ATI/FOI mechanisms regulate the interactions between groups with competing interests and reflect what philosopher Sissela Bok refers to as the politics and ethics of concealment and revelation. Some Canadian ATI/FOI regimes are reasonably
effective from a public interest standpoint, while others are so out-of-date or dysfunctional that they can reasonably be described as “broken”. From the standpoint of an academic, though, ATI/FOI mechanisms of all types can be incredibly useful – and
despite growing interest, they remain underutilized by the Canadian scholarly community.
Individual researchers can use ATI/FOI mechanisms to gain access to otherwise unobtainable “back stage” government records, but in so doing, they – we – also make these records accessible to others and contribute to the broadening of the pool of publicly-accessible information. In this sense, all ATI/FOI research, regardless of whether and in what form the results are published, leaves a mark in the public domain.”
The Edmonton chapter of the Progressive Librarians Guild (PLG) is hosting a
two-day workshop in Edmonton on July 20 and 21 entitled the Rise with the
The Rise with the Ranks Workshop is predicated on the principle that
library and information workers should not strive to rise from the ranks
but rather rise with the ranks, to paraphrase Eugene Debs. We believe that
cooperative, non-hierarchical methods of organization are essential to the
social justice ideals embraced by our profession. Therefore, the purpose
of the Rise with the Ranks Workshop is to:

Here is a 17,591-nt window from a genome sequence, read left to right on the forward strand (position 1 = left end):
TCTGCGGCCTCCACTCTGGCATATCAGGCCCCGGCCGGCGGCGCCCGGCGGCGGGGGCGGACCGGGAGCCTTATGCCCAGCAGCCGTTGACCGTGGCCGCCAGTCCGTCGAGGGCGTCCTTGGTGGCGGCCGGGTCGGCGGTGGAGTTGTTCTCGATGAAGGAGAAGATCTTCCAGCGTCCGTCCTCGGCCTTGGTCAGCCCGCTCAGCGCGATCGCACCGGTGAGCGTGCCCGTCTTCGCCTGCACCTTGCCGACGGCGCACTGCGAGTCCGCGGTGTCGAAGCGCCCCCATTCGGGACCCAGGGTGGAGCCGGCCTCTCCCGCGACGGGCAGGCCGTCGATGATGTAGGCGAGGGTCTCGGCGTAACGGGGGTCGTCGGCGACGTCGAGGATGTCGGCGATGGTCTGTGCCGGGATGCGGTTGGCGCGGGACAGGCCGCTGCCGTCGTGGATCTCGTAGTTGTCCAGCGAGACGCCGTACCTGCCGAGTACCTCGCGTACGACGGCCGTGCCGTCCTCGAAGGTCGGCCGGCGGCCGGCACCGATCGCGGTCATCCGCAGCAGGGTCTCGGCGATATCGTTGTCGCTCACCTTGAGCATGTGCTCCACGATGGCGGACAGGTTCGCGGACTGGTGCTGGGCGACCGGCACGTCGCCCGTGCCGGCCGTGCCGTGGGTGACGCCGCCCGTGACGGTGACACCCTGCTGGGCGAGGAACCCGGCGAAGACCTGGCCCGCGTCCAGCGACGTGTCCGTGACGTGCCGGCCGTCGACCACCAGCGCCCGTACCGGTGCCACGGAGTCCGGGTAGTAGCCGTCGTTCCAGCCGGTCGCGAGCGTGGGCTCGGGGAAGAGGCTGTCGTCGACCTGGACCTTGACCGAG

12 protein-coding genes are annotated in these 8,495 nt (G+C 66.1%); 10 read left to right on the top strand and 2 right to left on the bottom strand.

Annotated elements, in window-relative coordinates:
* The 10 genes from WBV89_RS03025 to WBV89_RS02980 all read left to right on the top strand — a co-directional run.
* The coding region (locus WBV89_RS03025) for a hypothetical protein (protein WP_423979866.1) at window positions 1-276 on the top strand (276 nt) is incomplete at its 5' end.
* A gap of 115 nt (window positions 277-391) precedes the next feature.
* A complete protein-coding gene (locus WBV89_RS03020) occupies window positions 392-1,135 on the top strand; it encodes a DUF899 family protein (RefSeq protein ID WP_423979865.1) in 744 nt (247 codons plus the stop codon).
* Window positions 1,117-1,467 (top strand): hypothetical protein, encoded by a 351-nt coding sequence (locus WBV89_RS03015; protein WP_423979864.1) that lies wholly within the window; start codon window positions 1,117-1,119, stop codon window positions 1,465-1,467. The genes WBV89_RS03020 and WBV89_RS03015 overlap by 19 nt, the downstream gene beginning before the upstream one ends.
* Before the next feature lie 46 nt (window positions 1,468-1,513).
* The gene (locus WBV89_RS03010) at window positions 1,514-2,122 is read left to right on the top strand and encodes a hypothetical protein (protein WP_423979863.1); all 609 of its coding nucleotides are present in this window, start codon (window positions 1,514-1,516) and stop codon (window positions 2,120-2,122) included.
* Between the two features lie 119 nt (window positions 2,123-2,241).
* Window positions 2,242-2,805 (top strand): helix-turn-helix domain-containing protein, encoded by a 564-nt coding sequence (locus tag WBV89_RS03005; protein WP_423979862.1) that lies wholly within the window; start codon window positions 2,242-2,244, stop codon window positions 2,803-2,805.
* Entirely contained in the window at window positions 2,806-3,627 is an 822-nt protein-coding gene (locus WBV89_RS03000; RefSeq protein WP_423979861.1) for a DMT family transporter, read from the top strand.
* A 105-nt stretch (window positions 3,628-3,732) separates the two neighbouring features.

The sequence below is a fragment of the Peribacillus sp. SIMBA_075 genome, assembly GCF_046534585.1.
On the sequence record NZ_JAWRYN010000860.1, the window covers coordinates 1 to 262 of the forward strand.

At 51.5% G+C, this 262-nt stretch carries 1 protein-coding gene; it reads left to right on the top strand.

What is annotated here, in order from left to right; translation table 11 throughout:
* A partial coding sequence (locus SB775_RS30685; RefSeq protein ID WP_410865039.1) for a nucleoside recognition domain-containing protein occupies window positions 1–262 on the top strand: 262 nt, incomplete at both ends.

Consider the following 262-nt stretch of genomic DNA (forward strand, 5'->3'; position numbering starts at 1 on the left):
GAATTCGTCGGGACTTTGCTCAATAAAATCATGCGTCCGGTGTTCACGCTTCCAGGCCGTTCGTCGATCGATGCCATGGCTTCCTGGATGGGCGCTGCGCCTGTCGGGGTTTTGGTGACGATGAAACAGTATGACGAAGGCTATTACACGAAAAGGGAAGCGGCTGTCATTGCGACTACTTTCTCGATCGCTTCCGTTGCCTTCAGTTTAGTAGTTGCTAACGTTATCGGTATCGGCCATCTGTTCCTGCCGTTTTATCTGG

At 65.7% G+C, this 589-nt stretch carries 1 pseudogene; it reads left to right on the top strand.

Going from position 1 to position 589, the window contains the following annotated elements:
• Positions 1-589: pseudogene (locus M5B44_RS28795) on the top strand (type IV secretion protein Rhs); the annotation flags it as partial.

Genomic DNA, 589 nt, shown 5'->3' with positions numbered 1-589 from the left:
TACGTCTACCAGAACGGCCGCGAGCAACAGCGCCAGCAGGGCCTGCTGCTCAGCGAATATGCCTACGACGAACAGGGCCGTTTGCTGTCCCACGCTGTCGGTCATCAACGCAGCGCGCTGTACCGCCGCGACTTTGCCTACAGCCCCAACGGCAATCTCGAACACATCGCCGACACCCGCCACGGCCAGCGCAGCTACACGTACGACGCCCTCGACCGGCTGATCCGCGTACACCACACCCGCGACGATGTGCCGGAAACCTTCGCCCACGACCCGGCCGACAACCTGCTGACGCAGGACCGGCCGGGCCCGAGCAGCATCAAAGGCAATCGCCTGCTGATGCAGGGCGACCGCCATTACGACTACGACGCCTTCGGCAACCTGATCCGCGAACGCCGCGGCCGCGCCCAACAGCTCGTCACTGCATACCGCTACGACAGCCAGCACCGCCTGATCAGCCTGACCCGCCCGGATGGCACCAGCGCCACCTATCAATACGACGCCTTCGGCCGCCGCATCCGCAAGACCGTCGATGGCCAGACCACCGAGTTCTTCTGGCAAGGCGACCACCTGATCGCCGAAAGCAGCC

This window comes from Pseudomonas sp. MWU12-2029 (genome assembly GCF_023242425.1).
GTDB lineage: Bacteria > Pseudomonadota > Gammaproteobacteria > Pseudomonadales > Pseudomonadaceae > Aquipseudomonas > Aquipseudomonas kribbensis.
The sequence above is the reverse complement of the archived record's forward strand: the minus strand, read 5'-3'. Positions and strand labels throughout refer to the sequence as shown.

- provide a counter to hierarchical, business models of management within the library and information industry;
- equip participants with the skills and tools needed to affect meaningful change within the industry and wider society;
- foster a specific worker identity among library and information workers;
- build a workers’ movement within the library and information industry based on collaboration and solidarity; and
- encourage the growth of self-management, egalitarianism, and worker empowerment within the library and information industry.
The workshop will consist of skill-share sessions, discussions, training sessions, and more. For the full program description, please visit
The workshop is being offered free of charge. However, space is limited so the Edmonton PLG invites all interested information workers to apply for
admission at http://plgedmonton.ca/?page_id=11
Please note that the deadline for registration is *June 21, 2013.*
PLG Edmonton online:
Le 1er mai 2013 : solidarité contre l’austérité
Soyez des nôtres le 1er mai 2013 pour fêter la Journée internationale des travailleurs et travailleuses. Participez à l’une de deux marches avec comme points de départ la terrasse Morisset à l’Université d’Ottawa, ou le parc McNabb. Les deux marches débuteront dès 18h30 et se rejoindront à 20h devant les bureaux du Premier ministre. Apportez drapeaux, bannières, pancartes, ou même des casseroles afin de faire du bruit ! Pour en savoir davantage, contactez email@example.com, ou consultez http://maydayottawa.ca/ ou la page Facebook suivante (https://www.facebook.com/SolidarityAgainstAusterity?fref=ts)
May Day 2013 in Ottawa
Solidarity Against Austerity is gearing up for May Day 2013. This year we plan to celebrate International Workers’ Day with a festive twist. Join us at either of the main marches, uOttawa MRT Terrace being the East march starting point, or McNabb Park for the West starting point. Both of the marches will have a 6pm meet up and depart by 6:30pm. The main rally point will be at the PMO at 8pm. Feel free to bring banners, flags, or even pots and pans. Contact firstname.lastname@example.org
For more about Solidarity Against Austerity, check our our Facebook page (https://www.facebook.com/SolidarityAgainstAusterity?fref=ts) or http://www.MayDayOttawa.ca/